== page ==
Opened by the Le Comptoir Group, which merges good food with stunning spaces in restaurants such as Bibo in Sheung Wan and TRi and The Ocean in Repulse Bay, this 10-seat sushi counter aims to recreate the flavours and ambience of a traditional edomae sushi restaurant in Japan. And it succeeds.

At first glance, the intimate space is impressive. The elegant sushi counter was made from a single seven-metre-long piece of Hinoki wood, and the iconic conoid chairs were crafted by Japanese-American woodworker George Nakashima. There’s one beautiful statement showpiece toward the end of the counter, but we’ve promised to keep it a secret (we’ll give you a hint: it involves orchids).

Image title

The Omakase Menu

There is but one omakase menu – dinner only (two seatings: 6:30pm and 8:30pm) – at UMI, which is priced at $1,588 per person for 16 courses, including 10 pieces of nigiri. The sushi selection changes regularly (even daily) based on what’s fresh and in season, with all the seafood flown in daily from Japan. The master behind the counter is the affable Yukio Kimijima, a fourth-generation sushi chef from Tokyo who has worked in Hong Kong for almost two decades at such notable Japanese restaurants as Zuma and Sushi Take.

Image titleChef Yukio Kimijima

To whet our appetite, we were presented with a bowl of Japanese rice scented with French black truffle, with additional truffle shaved generously over the top upon serving. Attention to detail is important to Chef Kimijima, and temperature is a major focus: the rice used is room temperature, and the fish is stored not in an icebox but instead in a Hinoki wood container, which keeps it at the optimal temperature for taste and texture.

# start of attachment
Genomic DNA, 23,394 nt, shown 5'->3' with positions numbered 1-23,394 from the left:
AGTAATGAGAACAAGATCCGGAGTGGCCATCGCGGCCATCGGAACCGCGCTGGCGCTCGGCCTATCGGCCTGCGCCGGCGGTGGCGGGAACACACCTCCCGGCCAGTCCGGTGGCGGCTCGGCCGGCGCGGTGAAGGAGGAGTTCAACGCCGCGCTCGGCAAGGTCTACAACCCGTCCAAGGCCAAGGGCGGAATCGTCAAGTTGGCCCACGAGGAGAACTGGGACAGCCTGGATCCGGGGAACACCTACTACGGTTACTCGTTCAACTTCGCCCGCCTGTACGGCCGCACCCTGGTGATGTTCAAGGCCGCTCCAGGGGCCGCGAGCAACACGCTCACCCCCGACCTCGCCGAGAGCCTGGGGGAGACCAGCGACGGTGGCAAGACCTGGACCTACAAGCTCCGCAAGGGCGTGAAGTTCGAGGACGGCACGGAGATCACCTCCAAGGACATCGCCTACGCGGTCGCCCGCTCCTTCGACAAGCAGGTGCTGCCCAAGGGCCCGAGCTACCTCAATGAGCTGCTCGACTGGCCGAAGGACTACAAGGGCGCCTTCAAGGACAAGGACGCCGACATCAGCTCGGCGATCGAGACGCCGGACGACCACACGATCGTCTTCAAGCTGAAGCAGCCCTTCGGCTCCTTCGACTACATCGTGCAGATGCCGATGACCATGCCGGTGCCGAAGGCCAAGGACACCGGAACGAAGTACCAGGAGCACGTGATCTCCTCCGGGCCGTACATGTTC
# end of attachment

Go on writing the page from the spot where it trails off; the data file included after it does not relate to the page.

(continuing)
Of the three appetisers sampled, we enjoyed the hirame (halibut) sashimi the most. This delicate fish had been marinated in plum juice, complementing the fish’s natural sweetness. It was topped with a sprinkling of edible flowers that were (almost) too pretty too eat.

The nigiri followed, served from light to heavy in flavour profile, accompanied by pungent but not overpowering freshly grated wasabi root and pickled ginger. As instructed, we ate each piece with our hands within seconds, adding to the authentic experience. Our favourites were the kuruma ebi (Japanese tiger prawn) with its firm flesh and rich sweetness, the hiramasa (kingfish), which was lightly seared with soy and lime, a great match for the fish’s delicious, oily butteriness, and the akamithe thinnest cut of toro (tuna), this is the bright red cut that is usually overshadowed by the fattier cuts of chutoro and otoro. At UMI, the lightness of the akami was a revelation. Overall Chef Kimijima is bold with his sauce choices – for example, the kinki was dressed with a zesty combination of (freshly grated) Himalayan pink sea salt, lime and yuzu. There is definitely no need for extra soy for dunking.

Image titleHirame (halibut) sushi

Image titleKawahagi (thread-sail filefish) sushi

A handroll bursting with creamy, sweet-yet-briny uni (sea urchin) came next, along with a umami-rich miso soup crowned with a big, fat clam. Dessert came in the form of mochi filled with strawberry and red bean (the filling changes seasonally) alongside some addictive cubes of homemade matcha chocolate.


We truly enjoyed our dining experience at UMI and think this would be a fine choice for a celebratory meal with fellow sushi aficionado. Because of its ethos and location, the restaurant will inevitably be compared to its three-Michelin-starred neighbour Sushi Shikon (where the single omakase menu is double the cost). UMI may not have the star power of Sushi Shikon or the impeccable deftness of hand of Masahiro Yoshitake, but it’s still a formidable sushi counter in its own right.

159–163 Hollywood Road, Sheung Wan, 2956 3177

This write-up is based on a complimentary media tasting provided in exchange for an honest review and no monetary compensation.

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